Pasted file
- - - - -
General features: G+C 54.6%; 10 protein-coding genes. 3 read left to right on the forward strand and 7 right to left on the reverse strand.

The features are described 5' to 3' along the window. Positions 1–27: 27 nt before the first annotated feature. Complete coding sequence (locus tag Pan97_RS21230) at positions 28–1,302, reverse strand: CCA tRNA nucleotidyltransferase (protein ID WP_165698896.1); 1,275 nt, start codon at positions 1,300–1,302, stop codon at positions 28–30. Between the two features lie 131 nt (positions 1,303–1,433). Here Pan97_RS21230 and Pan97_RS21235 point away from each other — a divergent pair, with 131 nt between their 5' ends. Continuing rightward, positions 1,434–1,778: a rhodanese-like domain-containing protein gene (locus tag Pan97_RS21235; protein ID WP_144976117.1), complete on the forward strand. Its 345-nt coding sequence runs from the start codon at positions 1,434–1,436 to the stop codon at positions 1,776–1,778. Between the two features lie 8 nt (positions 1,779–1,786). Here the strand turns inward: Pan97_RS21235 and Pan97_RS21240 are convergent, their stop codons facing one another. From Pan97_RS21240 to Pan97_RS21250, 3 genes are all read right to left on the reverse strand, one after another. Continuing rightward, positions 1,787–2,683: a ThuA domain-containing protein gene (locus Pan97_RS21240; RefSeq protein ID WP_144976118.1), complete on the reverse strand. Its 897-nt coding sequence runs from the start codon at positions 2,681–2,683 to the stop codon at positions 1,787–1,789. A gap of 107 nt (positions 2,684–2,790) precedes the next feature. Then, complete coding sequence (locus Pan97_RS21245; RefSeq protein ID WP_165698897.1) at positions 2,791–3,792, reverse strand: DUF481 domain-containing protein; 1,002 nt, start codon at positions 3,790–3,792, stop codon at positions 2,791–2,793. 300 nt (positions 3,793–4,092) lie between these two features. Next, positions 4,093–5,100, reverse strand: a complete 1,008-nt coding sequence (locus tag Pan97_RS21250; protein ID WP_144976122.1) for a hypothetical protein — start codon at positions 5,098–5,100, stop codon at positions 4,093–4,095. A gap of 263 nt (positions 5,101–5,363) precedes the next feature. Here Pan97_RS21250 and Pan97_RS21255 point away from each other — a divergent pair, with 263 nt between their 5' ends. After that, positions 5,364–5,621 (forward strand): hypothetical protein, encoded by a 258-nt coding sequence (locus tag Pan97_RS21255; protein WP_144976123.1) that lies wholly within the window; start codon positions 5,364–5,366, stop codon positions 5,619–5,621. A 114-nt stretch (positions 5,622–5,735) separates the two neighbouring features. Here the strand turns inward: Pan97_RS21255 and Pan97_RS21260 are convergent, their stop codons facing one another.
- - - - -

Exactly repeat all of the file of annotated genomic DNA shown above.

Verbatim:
General features: G+C 54.6%; 10 protein-coding genes. 3 read left to right on the forward strand and 7 right to left on the reverse strand.

The features are described 5' to 3' along the window. Positions 1–27: 27 nt before the first annotated feature. Complete coding sequence (locus tag Pan97_RS21230) at positions 28–1,302, reverse strand: CCA tRNA nucleotidyltransferase (protein ID WP_165698896.1); 1,275 nt, start codon at positions 1,300–1,302, stop codon at positions 28–30. Between the two features lie 131 nt (positions 1,303–1,433). Here Pan97_RS21230 and Pan97_RS21235 point away from each other — a divergent pair, with 131 nt between their 5' ends. Continuing rightward, positions 1,434–1,778: a rhodanese-like domain-containing protein gene (locus tag Pan97_RS21235; protein ID WP_144976117.1), complete on the forward strand. Its 345-nt coding sequence runs from the start codon at positions 1,434–1,436 to the stop codon at positions 1,776–1,778. Between the two features lie 8 nt (positions 1,779–1,786). Here the strand turns inward: Pan97_RS21235 and Pan97_RS21240 are convergent, their stop codons facing one another. From Pan97_RS21240 to Pan97_RS21250, 3 genes are all read right to left on the reverse strand, one after another. Continuing rightward, positions 1,787–2,683: a ThuA domain-containing protein gene (locus Pan97_RS21240; RefSeq protein ID WP_144976118.1), complete on the reverse strand. Its 897-nt coding sequence runs from the start codon at positions 2,681–2,683 to the stop codon at positions 1,787–1,789. A gap of 107 nt (positions 2,684–2,790) precedes the next feature. Then, complete coding sequence (locus Pan97_RS21245; RefSeq protein ID WP_165698897.1) at positions 2,791–3,792, reverse strand: DUF481 domain-containing protein; 1,002 nt, start codon at positions 3,790–3,792, stop codon at positions 2,791–2,793. 300 nt (positions 3,793–4,092) lie between these two features. Next, positions 4,093–5,100, reverse strand: a complete 1,008-nt coding sequence (locus tag Pan97_RS21250; protein ID WP_144976122.1) for a hypothetical protein — start codon at positions 5,098–5,100, stop codon at positions 4,093–4,095. A gap of 263 nt (positions 5,101–5,363) precedes the next feature. Here Pan97_RS21250 and Pan97_RS21255 point away from each other — a divergent pair, with 263 nt between their 5' ends. After that, positions 5,364–5,621 (forward strand): hypothetical protein, encoded by a 258-nt coding sequence (locus tag Pan97_RS21255; protein WP_144976123.1) that lies wholly within the window; start codon positions 5,364–5,366, stop codon positions 5,619–5,621. A 114-nt stretch (positions 5,622–5,735) separates the two neighbouring features. Here the strand turns inward: Pan97_RS21255 and Pan97_RS21260 are convergent, their stop codons facing one another.